Known problems in using the Microsoft Visual C++ compiler, version 6.0:

Please note that Microsoft has fixed all of the problems described below in Visual Studio.NET, so the following description is relevant only if you are using the earlier 6.0 version.

The Microsoft Visual C++ compiler, version 6.0 (which we shall call VC++ 6.0) fails to match the C++ standard in several ways that prevent some of the code in Accelerated C++ from compiling properly. This page describes the problems and shows how to change the code to avoid the problems.

Some of these problems recur throughout the text. For example, any problem that affects the student grading program will occur in Chapters 4, 6, 9, and 13, because that program occurs in all those chapters. We describe these pervasive problems first, followed by a list of problems specific to each chapter.

We have reported these bugs to the Microsoft folks and they are working on fixes. For example, in the first section below, which described persvasive problems, problem #2 has been fixed in Service Pack 4.

In each case we offer a suggested workaround. These workarounds generally use the #ifdef preprocessor directive. That directive works similarly to the #ifndef directive that we described in §4.3/67. The #ifdef directive asks the preprocessor to process text up to the corresponding #endif if the preprocessor symbol following #ifdef is defined. The Microsoft compiler defines the symbol _MSC_VER, which we test to conditionally include code special to the Microsoft compiler.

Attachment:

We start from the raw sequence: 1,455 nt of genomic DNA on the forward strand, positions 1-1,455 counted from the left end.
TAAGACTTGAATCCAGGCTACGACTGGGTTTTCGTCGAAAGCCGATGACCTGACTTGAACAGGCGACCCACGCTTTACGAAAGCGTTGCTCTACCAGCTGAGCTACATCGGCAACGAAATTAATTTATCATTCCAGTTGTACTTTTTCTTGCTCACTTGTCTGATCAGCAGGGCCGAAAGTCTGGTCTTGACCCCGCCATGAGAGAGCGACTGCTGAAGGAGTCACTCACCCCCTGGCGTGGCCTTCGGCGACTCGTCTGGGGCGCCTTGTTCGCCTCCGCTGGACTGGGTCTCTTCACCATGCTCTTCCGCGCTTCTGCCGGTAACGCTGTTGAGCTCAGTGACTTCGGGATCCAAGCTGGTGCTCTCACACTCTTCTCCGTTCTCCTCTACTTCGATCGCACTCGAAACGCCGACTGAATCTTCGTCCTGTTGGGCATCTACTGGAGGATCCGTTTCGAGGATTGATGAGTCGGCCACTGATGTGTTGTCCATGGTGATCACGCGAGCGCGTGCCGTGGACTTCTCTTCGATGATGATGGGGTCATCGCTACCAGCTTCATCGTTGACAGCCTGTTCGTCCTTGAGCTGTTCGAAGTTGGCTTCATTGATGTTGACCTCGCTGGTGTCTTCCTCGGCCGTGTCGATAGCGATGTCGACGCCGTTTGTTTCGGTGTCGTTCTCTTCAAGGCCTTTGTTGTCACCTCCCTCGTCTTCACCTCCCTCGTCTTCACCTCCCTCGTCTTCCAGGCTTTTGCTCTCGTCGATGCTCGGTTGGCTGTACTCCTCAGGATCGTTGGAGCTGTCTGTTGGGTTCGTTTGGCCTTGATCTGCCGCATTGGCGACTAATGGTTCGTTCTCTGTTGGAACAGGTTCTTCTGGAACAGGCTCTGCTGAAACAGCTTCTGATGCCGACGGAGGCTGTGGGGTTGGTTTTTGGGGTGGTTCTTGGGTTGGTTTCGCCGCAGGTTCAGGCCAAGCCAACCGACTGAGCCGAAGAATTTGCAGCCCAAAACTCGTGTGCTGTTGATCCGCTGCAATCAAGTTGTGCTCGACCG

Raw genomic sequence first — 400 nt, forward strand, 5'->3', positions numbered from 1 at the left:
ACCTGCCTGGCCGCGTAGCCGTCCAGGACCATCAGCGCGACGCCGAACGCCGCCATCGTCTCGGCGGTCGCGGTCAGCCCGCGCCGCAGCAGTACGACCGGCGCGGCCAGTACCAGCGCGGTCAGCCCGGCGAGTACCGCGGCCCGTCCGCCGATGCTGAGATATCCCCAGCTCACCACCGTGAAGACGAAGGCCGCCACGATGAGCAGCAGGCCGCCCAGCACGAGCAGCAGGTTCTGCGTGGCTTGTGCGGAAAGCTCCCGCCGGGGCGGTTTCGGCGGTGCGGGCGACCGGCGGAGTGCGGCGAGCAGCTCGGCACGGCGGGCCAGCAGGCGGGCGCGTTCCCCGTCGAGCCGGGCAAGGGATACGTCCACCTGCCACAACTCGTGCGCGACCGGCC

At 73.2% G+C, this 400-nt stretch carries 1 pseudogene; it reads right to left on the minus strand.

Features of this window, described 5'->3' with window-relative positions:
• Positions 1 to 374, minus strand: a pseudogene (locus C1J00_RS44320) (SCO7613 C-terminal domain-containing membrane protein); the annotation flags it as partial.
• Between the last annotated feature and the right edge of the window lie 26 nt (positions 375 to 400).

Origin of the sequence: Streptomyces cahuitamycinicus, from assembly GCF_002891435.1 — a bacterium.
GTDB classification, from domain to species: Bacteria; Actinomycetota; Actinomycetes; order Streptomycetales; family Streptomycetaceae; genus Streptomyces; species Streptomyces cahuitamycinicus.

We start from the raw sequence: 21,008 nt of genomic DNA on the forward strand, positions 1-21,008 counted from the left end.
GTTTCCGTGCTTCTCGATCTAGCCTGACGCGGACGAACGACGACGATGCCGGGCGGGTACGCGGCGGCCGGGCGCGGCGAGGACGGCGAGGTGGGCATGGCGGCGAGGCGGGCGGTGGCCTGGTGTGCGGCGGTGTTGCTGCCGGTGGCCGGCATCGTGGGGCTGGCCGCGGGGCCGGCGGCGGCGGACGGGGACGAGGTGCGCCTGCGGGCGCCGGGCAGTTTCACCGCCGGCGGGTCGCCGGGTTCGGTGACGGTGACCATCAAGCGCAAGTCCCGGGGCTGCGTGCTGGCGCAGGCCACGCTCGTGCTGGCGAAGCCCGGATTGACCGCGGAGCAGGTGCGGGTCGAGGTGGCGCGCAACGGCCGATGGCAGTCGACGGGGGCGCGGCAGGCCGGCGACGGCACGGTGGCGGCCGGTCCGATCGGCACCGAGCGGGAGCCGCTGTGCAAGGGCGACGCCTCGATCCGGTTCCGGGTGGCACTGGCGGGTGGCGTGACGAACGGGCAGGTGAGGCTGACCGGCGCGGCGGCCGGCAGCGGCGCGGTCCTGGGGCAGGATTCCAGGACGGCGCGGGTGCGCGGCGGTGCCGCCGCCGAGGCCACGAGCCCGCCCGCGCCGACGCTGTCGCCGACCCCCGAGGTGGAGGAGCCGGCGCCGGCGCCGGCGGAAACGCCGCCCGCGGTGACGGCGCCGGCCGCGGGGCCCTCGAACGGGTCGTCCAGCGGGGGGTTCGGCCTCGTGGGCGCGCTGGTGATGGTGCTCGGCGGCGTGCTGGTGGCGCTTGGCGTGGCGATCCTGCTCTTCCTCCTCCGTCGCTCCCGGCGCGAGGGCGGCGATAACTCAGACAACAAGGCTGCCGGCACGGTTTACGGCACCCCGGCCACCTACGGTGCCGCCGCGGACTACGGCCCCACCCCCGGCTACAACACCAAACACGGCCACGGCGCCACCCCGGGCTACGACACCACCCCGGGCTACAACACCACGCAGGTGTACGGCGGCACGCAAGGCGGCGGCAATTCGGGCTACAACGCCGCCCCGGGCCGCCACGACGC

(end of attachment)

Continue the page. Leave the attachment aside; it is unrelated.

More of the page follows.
Pervasive bugs:

  1. When you write a using declaration for a container type, such as vector:
    you should then be able to use members of that container type, particularly type members, without further ado. For example:
    Unfortunately, VC++ 6.0 complains with a message that says something like
    The easiest way to work around this problem is to include std:: as an explicit qualifier, even though it should not be necessary:
  2. VC++ 6.0 prior to Service Pack 4 does not properly handle function arguments passed to template functions. This bug affects the student grading program that appears in a number of places in Accelerated C++. The problem occurs when using compare as an argument to the standard-library sort function:

    One workaround is to define the < operator for Student_info, which sort can use automatically. First define the appropriate function:

    Then replace the relevant calls as follows:
    A simpler workaround, but one that uses language features that do not appear until Chapter 10, is to place an explicit & operator before compare:
    We believe that this bug was fixed in Service Pack 4.

  3. The MS library fails to properly pad string output. Thus calls, such as
    should pad the output so that whatever value is in students[i].name is padded out to use at least maxlen+1 characters. Instead, the library provides no padding and so the names run into the next output.

    When we wrote the book, we assumed that fixing this problem would make our programs correct. Unfortunately, because of our inability to test the code, we failed to realize that setw would pad on the left rather than on the right, which is not the behavior we wanted.

    The easiest way to work around both of these problems is to write the required padding explicitly. For example:

    We have adopted this approach in the second and subsequent printings of Accelerated C++.

  4. The MS library does not define the min and max algorithms, which should be found in <algorithm> The workaround we use is to define a new header file, say minmax.h, which we include in any file that uses these functions:

Notes about specific chapters (including localized bugs):

Chapters 0-2